This brings me to a fourth related issue. Should standards be minimum requirements or best practices? On the one hand there is the practical consideration that reaching consensus on best practices across a wide range of countries is very difficult. Accordingly, there is the temptation to stipulate minimum requirements which can be quickly put in place. Yet we are also aware of the numerous examples of how costly it can be to have standards that are not up to scratch. Moreover, I doubt that many national regulators would want to be seen as falling below standards considered necessary in other parts of the world. Resource limitations in emerging market economies may sometimes require more gradual movement towards best practice. But the fact that best practice cannot always be achieved in the short term should not imply in my view that standard setters should look for the lowest common denominator.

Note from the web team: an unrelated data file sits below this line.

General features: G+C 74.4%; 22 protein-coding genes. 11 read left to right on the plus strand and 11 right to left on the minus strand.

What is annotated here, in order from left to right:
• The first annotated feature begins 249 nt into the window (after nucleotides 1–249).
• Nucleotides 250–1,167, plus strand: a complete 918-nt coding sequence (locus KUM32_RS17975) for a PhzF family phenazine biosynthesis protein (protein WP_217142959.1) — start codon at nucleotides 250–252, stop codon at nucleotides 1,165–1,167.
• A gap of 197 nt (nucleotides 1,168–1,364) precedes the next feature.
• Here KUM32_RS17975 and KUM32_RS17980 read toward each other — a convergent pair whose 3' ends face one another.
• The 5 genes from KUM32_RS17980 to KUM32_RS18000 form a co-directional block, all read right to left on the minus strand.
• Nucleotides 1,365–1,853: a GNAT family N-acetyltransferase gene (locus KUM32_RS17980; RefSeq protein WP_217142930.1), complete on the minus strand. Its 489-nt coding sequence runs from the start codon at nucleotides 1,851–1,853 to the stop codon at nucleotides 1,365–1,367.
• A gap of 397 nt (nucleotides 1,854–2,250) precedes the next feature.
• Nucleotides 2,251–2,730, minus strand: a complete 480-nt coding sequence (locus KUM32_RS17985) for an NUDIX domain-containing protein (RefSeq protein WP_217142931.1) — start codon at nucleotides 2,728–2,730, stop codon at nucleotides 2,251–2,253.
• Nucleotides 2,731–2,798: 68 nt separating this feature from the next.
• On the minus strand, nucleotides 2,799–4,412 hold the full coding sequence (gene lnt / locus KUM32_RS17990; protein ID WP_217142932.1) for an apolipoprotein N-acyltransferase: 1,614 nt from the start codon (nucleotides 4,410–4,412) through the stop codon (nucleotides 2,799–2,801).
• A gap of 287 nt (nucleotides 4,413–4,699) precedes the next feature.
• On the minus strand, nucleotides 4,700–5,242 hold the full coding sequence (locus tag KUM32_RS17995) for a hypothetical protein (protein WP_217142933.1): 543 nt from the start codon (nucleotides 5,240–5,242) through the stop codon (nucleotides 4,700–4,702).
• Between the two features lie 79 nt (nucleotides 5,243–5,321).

In all this, what is the role of central banks? Given their responsibility for overseeing systemic stability, and given their reliance on well-functioning markets and well-managed counterparties for pursuing their other objective of price stability, central banks have a vital stake in the successful development and implementation of quality standards and codes of best practice. Central banks' crucial role as lender of last resort and core guardian of the payment and settlement system of most countries gives further weight to the financial stability objective. Even though in several countries supervisory functions have been assigned to non-central bank agencies, it would be unfortunate if this process were interpreted as a licence for marginalising central banks in the debate on financial stability. But it should also force the central banks to reflect carefully, perhaps more so than in the past, on how to give substance to the specific role they should play in the design of sound financial systems.